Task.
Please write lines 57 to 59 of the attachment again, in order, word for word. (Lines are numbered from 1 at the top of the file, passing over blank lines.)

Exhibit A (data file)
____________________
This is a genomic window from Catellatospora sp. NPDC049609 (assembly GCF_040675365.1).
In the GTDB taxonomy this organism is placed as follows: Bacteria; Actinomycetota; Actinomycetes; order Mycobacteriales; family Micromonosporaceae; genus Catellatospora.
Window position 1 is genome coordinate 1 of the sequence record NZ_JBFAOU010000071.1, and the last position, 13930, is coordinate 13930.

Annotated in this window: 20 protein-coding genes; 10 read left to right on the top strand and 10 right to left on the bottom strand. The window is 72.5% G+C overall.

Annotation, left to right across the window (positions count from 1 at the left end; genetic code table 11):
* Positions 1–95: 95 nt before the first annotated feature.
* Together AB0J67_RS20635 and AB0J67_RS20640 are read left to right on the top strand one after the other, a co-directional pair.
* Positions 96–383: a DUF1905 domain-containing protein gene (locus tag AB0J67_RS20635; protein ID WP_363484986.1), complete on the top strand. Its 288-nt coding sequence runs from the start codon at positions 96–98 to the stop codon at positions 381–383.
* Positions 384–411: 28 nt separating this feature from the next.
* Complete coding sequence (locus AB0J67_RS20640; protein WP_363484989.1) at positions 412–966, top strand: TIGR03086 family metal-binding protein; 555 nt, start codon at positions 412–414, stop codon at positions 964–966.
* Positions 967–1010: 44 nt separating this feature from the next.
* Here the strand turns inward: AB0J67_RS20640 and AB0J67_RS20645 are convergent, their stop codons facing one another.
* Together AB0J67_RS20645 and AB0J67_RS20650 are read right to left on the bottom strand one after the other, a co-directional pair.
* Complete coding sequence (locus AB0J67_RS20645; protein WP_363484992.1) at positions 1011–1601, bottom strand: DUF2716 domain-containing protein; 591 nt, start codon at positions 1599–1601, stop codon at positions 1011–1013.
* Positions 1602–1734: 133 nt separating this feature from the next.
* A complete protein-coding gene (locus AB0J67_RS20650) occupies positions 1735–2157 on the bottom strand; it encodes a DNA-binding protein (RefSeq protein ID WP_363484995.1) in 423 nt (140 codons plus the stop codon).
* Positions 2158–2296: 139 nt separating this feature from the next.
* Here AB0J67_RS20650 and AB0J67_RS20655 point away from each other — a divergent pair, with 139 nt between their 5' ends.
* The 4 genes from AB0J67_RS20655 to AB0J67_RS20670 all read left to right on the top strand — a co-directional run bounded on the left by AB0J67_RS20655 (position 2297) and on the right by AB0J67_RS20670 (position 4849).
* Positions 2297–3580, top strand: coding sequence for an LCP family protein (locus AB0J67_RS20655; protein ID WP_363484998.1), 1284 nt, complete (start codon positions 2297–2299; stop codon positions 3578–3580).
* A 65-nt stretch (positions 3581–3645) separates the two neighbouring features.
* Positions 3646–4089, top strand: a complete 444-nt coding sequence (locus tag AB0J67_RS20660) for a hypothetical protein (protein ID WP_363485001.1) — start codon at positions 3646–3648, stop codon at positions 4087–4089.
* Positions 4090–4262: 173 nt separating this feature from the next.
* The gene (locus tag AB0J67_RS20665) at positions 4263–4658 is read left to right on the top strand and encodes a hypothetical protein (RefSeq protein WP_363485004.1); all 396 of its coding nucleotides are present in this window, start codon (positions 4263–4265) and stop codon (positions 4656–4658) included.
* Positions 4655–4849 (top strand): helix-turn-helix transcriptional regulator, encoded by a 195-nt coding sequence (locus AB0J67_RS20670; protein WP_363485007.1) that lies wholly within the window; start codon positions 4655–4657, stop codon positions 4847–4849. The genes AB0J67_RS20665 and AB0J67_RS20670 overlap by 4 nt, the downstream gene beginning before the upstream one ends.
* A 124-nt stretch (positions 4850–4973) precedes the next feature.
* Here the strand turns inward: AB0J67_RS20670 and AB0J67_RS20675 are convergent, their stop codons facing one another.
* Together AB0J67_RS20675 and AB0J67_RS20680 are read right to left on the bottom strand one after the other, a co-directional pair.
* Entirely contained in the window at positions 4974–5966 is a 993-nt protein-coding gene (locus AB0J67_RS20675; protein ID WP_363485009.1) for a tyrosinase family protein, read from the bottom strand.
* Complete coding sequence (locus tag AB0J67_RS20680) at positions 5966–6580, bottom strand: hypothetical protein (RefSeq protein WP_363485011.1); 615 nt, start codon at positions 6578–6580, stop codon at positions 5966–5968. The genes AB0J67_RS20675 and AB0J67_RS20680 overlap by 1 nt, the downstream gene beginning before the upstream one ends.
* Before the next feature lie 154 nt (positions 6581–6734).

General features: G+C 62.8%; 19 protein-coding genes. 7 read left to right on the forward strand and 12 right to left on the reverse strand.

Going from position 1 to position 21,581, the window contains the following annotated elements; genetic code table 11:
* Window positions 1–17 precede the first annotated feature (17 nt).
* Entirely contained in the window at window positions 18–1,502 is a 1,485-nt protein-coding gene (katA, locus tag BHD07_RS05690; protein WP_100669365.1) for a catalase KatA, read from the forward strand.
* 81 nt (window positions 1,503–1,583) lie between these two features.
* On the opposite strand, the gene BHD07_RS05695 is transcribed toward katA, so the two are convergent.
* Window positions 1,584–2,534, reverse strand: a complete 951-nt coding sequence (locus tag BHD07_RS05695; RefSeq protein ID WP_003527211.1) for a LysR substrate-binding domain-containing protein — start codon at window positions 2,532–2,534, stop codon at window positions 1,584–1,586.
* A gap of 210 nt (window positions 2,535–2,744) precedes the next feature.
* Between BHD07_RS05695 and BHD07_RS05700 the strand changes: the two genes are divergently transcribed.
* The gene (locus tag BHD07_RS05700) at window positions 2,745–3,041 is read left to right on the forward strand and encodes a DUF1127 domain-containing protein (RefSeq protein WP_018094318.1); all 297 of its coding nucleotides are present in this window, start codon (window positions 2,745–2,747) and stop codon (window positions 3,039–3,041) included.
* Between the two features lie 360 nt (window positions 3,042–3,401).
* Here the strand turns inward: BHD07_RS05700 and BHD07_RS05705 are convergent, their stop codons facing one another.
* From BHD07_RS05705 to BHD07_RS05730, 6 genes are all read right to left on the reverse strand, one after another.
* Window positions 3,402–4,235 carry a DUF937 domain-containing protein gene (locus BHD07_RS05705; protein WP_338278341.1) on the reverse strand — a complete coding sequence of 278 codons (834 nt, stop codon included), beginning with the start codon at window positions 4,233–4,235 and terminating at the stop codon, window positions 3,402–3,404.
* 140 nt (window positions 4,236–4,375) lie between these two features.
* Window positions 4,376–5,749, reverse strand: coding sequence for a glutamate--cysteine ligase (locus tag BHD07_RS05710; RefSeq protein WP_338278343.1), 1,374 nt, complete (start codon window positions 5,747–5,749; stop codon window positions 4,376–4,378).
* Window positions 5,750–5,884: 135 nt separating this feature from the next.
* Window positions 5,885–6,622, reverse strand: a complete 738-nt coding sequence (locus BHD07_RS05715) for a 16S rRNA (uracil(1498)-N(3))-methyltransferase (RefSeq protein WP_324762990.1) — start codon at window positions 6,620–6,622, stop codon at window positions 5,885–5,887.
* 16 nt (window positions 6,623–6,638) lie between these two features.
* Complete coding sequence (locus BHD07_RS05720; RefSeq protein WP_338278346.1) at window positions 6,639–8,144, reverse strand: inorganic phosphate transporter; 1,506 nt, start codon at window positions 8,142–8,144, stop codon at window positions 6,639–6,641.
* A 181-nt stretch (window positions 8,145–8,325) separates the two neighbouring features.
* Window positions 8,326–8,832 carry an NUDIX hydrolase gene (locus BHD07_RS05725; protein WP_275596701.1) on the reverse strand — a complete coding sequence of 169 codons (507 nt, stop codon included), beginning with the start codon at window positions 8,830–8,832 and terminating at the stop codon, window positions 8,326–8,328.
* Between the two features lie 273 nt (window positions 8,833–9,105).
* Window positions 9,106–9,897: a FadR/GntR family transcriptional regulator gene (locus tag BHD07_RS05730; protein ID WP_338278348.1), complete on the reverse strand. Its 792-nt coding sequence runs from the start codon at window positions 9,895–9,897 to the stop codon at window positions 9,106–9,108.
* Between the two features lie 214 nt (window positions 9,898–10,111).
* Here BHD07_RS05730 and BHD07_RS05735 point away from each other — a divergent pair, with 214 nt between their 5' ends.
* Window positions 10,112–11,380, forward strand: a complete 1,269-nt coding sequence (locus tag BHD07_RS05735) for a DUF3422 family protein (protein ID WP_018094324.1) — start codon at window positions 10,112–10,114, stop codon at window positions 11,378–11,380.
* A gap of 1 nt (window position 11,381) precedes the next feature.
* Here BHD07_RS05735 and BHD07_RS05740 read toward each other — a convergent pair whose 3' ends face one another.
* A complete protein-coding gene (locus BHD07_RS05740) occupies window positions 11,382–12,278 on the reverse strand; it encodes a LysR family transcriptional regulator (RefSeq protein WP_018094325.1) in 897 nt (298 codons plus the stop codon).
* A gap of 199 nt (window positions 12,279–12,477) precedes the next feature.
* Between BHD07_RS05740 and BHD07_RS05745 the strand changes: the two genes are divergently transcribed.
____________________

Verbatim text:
* Here BHD07_RS05730 and BHD07_RS05735 point away from each other — a divergent pair, with 214 nt between their 5' ends.
* Window positions 10,112–11,380, forward strand: a complete 1,269-nt coding sequence (locus tag BHD07_RS05735) for a DUF3422 family protein (protein ID WP_018094324.1) — start codon at window positions 10,112–10,114, stop codon at window positions 11,378–11,380.
* A gap of 1 nt (window position 11,381) precedes the next feature.